Let's come back to the present. Why do you think Romero's beatification took 35 years and Escrivá de Balaguer's 17?
Those kinds of comparisons don't matter to me, but undoubtedly in Romero's case one influence was that there were so many people speaking against him, so many Salvadoran bishops and lay people who were asking that he not be beatified, people who were weighty. Clarifying all that rejection took time.
Don't you think that the Catholic Church as an institution took too long? The Anglican Church has exalted him for 15 years...
That doesn't matter now.
Even the United Nations...
Doesn't matter now.
Are you sure it doesn't matter?
I am a sectarian anti-nostalgist and this "and if I" or "if I had" doesn't move me. Let's work now, ok? We believe in the future.
The day of the beatification, I read this sign at the event: "The oligarchy ordered him killed and now they're coming to worship him."
Could be, but locking oneself in this is also believing that people are immobile, that no one has been able to change in 35 years. Why not? That way of keeping people fixed must be changed -- and I'm not saying that everyone has changed, because I'm convinced that some might be cozying up to Romero now for convenience, but you can't generalize that way either.
Did you like the "Martyr for Love" slogan chosen by the Salvadoran Church?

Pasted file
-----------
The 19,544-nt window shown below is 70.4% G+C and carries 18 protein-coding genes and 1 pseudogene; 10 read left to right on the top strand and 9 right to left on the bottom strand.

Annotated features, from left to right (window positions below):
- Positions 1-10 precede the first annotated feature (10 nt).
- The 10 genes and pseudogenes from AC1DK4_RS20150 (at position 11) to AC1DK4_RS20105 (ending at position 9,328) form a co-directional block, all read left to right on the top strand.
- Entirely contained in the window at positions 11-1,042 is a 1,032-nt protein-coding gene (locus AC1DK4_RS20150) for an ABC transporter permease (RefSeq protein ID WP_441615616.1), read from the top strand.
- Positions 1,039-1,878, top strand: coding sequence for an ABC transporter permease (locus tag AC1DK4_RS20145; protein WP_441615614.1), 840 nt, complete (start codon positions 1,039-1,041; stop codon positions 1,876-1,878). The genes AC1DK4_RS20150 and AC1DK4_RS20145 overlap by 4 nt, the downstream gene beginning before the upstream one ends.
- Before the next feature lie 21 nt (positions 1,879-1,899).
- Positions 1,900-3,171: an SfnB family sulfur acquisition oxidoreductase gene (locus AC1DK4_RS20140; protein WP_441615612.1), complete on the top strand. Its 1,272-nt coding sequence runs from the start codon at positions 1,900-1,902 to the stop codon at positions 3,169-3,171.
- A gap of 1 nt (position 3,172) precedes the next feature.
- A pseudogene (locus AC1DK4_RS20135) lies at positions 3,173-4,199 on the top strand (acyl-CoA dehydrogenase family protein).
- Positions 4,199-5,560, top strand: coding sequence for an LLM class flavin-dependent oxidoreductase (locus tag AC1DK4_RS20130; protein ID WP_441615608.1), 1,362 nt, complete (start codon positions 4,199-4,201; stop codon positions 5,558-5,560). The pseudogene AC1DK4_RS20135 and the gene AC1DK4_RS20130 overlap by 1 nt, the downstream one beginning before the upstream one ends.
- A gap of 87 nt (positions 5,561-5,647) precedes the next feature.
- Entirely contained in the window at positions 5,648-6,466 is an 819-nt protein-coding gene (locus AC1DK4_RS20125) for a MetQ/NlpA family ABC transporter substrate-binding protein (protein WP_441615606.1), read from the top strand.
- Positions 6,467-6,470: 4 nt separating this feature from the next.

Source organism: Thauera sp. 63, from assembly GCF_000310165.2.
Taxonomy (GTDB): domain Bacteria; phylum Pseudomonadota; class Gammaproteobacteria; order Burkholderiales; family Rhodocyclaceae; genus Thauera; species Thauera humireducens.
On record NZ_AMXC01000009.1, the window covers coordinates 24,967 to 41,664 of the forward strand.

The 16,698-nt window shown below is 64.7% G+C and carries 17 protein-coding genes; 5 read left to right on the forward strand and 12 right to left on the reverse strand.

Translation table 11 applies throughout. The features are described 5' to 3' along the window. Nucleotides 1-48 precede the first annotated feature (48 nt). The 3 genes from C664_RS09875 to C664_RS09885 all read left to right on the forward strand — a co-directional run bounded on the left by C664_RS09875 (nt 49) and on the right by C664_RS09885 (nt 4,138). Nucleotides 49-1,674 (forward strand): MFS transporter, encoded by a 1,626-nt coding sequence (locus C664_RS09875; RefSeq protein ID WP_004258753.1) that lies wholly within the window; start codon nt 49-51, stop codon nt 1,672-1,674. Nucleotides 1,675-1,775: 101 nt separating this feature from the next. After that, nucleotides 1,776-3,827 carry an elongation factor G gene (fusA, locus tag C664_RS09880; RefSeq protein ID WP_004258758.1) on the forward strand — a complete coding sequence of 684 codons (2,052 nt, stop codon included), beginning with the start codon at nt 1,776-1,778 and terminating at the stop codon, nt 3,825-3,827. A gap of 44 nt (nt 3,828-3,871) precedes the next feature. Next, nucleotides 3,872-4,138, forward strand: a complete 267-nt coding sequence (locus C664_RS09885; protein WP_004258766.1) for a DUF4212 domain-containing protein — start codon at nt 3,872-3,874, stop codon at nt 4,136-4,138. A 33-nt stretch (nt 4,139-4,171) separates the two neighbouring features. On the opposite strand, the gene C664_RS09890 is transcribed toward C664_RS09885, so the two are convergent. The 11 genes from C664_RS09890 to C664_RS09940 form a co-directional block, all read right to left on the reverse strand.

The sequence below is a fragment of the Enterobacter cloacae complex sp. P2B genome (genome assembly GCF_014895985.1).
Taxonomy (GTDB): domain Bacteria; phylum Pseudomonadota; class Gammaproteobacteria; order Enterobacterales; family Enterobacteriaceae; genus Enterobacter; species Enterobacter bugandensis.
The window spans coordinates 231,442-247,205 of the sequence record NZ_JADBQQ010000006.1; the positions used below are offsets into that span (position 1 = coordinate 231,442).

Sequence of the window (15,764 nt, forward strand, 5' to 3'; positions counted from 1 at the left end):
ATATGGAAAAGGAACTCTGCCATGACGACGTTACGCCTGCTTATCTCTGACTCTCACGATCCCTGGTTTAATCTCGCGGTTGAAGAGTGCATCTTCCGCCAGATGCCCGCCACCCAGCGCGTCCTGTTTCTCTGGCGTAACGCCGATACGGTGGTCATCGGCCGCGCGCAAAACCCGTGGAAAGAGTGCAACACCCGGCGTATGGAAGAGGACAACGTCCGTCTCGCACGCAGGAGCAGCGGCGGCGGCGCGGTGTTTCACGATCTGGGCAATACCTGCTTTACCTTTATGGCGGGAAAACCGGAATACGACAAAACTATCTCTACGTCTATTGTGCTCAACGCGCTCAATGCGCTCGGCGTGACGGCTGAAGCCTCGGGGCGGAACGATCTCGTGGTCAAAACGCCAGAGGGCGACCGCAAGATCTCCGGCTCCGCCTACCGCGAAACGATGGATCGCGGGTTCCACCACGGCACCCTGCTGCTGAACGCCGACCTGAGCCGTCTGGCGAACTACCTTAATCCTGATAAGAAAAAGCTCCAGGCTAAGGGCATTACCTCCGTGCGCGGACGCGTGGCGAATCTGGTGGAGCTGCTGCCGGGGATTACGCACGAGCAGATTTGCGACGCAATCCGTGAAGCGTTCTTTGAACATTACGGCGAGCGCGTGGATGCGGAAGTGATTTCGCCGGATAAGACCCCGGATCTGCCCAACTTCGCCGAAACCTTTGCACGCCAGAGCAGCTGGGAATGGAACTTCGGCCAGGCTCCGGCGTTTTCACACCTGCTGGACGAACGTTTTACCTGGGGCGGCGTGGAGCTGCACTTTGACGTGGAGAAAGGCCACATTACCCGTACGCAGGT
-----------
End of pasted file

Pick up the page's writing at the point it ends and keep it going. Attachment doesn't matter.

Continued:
I know there's been controversy about this. They could have chosen another slogan, but love is the center of everything and of course it includes justice. But I don't think it's appropriate to go back, but that it's best to look forward. Romero is now blessed. What's going to happen from now on?
The guest stand was elitist, nothing to do with the spirit of Romero's homilies. Doesn't that raise doubts for you?
Yes, but it's done. If anyone doesn't agree, it's okay to say it, but I think you have to put a period on it and move on. Nothing is gained by scratching around there.
You're being very diplomatic, Father.
No, no, it's isn't being diplomatic but having hope and wanting to move forward. What you've raised deserves to be criticized and you, as a journalist, may disagree with how the beatification unfolded but you shouldn't lose sight of the fact that Romero has been beatified. That's what's most important: Building.
Romero's homicide remains absolutely unpunished. How do you build when the truth is still being denied?
And there's no peace without justice, no love without justice. The day of the funeral, I remember that a nun from a private school was crying because many of her students, influenced by their parents, didn't care about the archbishop's death, and were even rejoicing at his death. That happened. And I hope the guilty are judged, but this shouldn't keep us from seeing that, from a Christian perspective, all us human beings can change.
You're such an optimist.
I'm concerned about the idea of forging things. What is having hope? Well, creating hope factors. You can't have hope when you stay locked up in your house. We must denounce and correct the past, the truth about the murder must be known, just like the real causes of poverty in the country, but you also have to propose and build alternatives.
How can Salvadoran society benefit from Romero's beatification?
The situation in El Salvador isn't going to change in a week -- this is nothing magic -- but Romero is a man who gave his life for his people. That is, that it is possible to do so. He is a witness to love, but a love, as we've already said, that includes peace and includes justice. I think commitment like the kind he had to his people is an example to follow.